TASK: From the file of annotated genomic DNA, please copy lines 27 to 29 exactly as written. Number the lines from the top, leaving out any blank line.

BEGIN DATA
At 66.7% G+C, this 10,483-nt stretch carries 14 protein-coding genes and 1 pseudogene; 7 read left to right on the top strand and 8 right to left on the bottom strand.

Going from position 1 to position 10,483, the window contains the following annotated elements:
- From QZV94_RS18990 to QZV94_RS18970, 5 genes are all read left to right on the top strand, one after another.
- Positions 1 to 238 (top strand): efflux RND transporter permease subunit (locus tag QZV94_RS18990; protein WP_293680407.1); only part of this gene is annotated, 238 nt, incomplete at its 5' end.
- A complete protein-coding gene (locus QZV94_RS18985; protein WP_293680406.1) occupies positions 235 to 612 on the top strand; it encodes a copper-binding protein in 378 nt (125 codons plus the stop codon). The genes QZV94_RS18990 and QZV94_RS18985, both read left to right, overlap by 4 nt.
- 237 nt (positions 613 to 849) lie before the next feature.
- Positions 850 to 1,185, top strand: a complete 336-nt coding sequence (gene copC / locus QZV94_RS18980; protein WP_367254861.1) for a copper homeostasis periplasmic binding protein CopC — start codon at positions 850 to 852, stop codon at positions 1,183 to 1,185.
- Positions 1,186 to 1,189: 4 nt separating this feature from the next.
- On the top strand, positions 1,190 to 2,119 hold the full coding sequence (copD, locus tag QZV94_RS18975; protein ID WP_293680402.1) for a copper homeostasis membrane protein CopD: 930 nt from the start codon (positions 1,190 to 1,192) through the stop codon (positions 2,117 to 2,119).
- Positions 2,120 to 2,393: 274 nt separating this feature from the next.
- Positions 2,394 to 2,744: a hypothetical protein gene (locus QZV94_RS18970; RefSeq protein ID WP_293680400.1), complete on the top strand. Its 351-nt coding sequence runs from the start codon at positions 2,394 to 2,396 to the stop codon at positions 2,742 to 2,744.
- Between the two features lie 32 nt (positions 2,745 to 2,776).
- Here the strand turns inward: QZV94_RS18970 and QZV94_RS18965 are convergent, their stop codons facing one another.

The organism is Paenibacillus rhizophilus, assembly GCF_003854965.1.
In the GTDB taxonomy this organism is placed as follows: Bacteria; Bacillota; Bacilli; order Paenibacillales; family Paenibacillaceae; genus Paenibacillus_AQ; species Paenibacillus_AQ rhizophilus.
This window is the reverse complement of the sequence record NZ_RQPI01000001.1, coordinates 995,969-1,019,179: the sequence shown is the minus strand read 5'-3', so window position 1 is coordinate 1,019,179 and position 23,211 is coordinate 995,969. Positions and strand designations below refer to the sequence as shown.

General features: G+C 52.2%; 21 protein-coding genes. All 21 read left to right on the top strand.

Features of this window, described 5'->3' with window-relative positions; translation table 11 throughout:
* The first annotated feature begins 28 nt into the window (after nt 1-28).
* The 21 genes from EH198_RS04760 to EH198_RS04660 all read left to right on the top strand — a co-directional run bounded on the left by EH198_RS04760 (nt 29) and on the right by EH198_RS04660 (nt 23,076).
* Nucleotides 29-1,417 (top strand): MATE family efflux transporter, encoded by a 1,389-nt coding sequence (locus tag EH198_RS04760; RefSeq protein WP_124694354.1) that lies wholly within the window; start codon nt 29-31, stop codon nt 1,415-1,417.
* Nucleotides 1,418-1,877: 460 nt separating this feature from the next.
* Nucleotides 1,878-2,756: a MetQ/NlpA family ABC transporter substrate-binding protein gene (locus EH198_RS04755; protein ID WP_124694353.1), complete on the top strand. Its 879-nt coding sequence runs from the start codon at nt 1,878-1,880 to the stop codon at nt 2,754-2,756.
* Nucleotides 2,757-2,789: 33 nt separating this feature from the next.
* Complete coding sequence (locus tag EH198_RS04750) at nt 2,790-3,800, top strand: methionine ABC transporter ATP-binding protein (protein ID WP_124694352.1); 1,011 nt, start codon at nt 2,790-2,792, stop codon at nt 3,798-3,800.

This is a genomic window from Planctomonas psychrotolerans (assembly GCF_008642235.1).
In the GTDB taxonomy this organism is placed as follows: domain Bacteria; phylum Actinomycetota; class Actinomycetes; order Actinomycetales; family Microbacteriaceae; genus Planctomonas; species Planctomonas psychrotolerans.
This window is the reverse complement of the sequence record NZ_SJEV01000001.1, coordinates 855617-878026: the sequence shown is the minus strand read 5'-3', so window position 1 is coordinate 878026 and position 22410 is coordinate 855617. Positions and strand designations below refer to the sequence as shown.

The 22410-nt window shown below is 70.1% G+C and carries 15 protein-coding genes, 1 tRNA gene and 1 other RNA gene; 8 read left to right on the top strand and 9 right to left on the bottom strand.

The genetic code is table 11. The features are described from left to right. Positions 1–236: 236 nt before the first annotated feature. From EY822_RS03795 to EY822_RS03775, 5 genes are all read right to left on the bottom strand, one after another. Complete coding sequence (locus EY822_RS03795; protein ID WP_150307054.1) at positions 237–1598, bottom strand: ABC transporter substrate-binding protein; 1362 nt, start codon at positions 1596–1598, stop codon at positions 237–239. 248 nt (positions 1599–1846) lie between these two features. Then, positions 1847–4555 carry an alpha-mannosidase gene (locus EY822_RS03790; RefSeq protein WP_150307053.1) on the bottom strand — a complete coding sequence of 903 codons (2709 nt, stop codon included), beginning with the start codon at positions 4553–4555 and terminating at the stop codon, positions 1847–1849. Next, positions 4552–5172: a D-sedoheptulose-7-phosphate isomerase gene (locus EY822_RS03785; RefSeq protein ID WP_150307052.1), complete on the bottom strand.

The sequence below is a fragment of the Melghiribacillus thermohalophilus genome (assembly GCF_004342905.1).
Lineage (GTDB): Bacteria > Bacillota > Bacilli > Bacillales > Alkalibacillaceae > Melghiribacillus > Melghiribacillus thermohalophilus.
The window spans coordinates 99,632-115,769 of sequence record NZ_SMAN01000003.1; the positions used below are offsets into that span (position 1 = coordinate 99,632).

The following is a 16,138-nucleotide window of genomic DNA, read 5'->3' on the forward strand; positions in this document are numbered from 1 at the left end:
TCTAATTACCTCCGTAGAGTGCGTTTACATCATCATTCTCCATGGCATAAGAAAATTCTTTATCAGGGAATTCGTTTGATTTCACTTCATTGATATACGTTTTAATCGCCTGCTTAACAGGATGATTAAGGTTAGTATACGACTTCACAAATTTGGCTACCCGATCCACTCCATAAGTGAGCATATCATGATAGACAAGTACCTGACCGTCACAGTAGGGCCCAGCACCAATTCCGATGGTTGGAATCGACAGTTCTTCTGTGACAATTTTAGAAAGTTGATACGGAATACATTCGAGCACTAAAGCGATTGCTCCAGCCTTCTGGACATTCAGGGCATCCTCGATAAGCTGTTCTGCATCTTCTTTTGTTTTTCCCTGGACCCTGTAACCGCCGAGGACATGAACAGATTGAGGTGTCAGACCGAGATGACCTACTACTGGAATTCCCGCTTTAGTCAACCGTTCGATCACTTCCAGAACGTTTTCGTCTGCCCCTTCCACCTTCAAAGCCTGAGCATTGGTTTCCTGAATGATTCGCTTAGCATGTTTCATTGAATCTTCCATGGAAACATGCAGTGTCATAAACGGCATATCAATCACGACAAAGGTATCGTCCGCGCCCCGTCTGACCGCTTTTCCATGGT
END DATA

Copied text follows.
In the GTDB taxonomy this organism is placed as follows: domain Bacteria; phylum Actinomycetota; class Actinomycetes; order Actinomycetales; family Microbacteriaceae; genus Planctomonas; species Planctomonas psychrotolerans.
This window is the reverse complement of the sequence record NZ_SJEV01000001.1, coordinates 855617-878026: the sequence shown is the minus strand read 5'-3', so window position 1 is coordinate 878026 and position 22410 is coordinate 855617. Positions and strand designations below refer to the sequence as shown.

The 22410-nt window shown below is 70.1% G+C and carries 15 protein-coding genes, 1 tRNA gene and 1 other RNA gene; 8 read left to right on the top strand and 9 right to left on the bottom strand.